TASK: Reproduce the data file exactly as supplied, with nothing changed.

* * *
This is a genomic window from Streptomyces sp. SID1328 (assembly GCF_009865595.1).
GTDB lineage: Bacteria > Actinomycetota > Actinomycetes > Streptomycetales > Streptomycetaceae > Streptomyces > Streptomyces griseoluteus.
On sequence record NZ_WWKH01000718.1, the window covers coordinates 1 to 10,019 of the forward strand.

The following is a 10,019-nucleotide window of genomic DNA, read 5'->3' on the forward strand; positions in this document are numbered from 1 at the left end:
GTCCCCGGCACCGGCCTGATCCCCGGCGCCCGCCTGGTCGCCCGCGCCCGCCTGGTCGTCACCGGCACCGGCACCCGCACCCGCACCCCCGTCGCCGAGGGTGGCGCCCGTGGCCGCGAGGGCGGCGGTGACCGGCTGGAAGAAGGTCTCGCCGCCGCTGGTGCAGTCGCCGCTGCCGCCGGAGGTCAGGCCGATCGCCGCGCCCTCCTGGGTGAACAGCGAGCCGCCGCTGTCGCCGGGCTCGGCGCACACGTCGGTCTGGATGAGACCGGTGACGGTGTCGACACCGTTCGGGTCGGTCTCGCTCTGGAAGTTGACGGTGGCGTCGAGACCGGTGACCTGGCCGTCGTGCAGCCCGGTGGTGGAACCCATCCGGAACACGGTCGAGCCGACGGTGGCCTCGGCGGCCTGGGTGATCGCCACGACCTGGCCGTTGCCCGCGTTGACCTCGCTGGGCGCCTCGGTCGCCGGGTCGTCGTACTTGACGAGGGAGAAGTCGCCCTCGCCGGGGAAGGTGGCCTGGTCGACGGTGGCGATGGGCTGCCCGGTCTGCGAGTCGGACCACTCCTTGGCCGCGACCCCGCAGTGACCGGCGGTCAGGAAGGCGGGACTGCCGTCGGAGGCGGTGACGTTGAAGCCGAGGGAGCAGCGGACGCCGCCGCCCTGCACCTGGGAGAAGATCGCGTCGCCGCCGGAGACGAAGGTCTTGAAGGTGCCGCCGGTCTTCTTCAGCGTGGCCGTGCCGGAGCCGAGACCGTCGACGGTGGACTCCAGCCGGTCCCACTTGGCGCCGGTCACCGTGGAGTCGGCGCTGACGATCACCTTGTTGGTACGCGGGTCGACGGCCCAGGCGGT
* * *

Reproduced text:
This is a genomic window from Streptomyces sp. SID1328 (assembly GCF_009865595.1).
GTDB lineage: Bacteria > Actinomycetota > Actinomycetes > Streptomycetales > Streptomycetaceae > Streptomyces > Streptomyces griseoluteus.
On sequence record NZ_WWKH01000718.1, the window covers coordinates 1 to 10,019 of the forward strand.

The following is a 10,019-nucleotide window of genomic DNA, read 5'->3' on the forward strand; positions in this document are numbered from 1 at the left end:
GTCCCCGGCACCGGCCTGATCCCCGGCGCCCGCCTGGTCGCCCGCGCCCGCCTGGTCGTCACCGGCACCGGCACCCGCACCCGCACCCCCGTCGCCGAGGGTGGCGCCCGTGGCCGCGAGGGCGGCGGTGACCGGCTGGAAGAAGGTCTCGCCGCCGCTGGTGCAGTCGCCGCTGCCGCCGGAGGTCAGGCCGATCGCCGCGCCCTCCTGGGTGAACAGCGAGCCGCCGCTGTCGCCGGGCTCGGCGCACACGTCGGTCTGGATGAGACCGGTGACGGTGTCGACACCGTTCGGGTCGGTCTCGCTCTGGAAGTTGACGGTGGCGTCGAGACCGGTGACCTGGCCGTCGTGCAGCCCGGTGGTGGAACCCATCCGGAACACGGTCGAGCCGACGGTGGCCTCGGCGGCCTGGGTGATCGCCACGACCTGGCCGTTGCCCGCGTTGACCTCGCTGGGCGCCTCGGTCGCCGGGTCGTCGTACTTGACGAGGGAGAAGTCGCCCTCGCCGGGGAAGGTGGCCTGGTCGACGGTGGCGATGGGCTGCCCGGTCTGCGAGTCGGACCACTCCTTGGCCGCGACCCCGCAGTGACCGGCGGTCAGGAAGGCGGGACTGCCGTCGGAGGCGGTGACGTTGAAGCCGAGGGAGCAGCGGACGCCGCCGCCCTGCACCTGGGAGAAGATCGCGTCGCCGCCGGAGACGAAGGTCTTGAAGGTGCCGCCGGTCTTCTTCAGCGTGGCCGTGCCGGAGCCGAGACCGTCGACGGTGGACTCCAGCCGGTCCCACTTGGCGCCGGTCACCGTGGAGTCGGCGCTGACGATCACCTTGTTGGTACGCGGGTCGACGGCCCAGGCGGT